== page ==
Throughout this exclusive web event, fans can submit questions to Paulo and hear his responses.

REGISTER NOW for this rare opportunity to participate in a conversation with this world renowned author who has changed millions of lives.

Friday, October 06, 2006

Hot Book: The Hummingbird's Daughter

The Hummingbird's Daughter by Luis Alberto Urrea

Description


Miracles and passion abound in this mesmerizing novel--hailed everywhere as a masterwork--the story of a remarkable young woman's sudden sainthood in the revolutionary-era Mexico of the late 19th century.
# 6 from a survey of the Book Sense bestseller list 10/2006.

Film: Black Gold or What We Call Cafe


The story:


Multinational coffee companies now rule our shopping malls and supermarkets and dominate the industry worth over $80 billion, making coffee the most valuable trading commodity in the world after oil.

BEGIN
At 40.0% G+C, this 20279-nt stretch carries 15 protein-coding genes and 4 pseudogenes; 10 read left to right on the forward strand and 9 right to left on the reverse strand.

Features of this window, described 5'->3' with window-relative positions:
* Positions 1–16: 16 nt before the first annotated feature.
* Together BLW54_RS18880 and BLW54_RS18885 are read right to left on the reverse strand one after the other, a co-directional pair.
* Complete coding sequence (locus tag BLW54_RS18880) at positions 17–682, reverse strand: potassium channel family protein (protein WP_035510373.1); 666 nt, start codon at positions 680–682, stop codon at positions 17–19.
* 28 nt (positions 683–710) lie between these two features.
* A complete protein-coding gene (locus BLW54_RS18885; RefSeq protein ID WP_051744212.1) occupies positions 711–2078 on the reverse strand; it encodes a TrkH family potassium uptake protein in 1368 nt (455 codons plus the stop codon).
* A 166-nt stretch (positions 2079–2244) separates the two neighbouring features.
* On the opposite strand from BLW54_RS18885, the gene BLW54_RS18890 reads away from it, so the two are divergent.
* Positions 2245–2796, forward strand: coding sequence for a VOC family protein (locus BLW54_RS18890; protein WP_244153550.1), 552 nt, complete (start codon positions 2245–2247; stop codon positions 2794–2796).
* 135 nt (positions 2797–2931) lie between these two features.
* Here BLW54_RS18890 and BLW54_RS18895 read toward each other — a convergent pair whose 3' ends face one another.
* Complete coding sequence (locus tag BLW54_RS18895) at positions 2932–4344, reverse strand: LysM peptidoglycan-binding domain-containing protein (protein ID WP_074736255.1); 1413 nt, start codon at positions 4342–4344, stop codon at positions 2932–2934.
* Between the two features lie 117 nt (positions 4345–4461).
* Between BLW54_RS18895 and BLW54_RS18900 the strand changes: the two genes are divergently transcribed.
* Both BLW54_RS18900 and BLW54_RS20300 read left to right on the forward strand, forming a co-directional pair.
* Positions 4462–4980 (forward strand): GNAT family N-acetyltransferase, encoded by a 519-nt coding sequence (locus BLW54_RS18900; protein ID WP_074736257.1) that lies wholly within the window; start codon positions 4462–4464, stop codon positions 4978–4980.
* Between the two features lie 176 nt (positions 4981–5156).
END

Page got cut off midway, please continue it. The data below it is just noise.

But while we continue to pay for our lattes and cappuccinos, the price paid to coffee farmers remains so low that many have been forced to abandon their coffee fields.

Nowhere is this paradox more evident than in Ethiopia, the birthplace of coffee. Tadesse Meskela is one man on a mission to save his 74,000 struggling coffee farmers from bankruptcy. As his farmers strive to harvest some of the highest quality coffee beans on the international market, Tadesse travels the world in an attempt to find buyers willing to pay a fair price.
Against the backdrop of Tadesse's journey to London and Seattle, the enormous power of the multinational players that dominate the world's coffee trade becomes apparent. New York commodity traders, the international coffee exchanges, and the double dealings of trade ministers at the World Trade Organisation reveal the many challenges Tadesse faces in his quest for a long term solution for his farmers.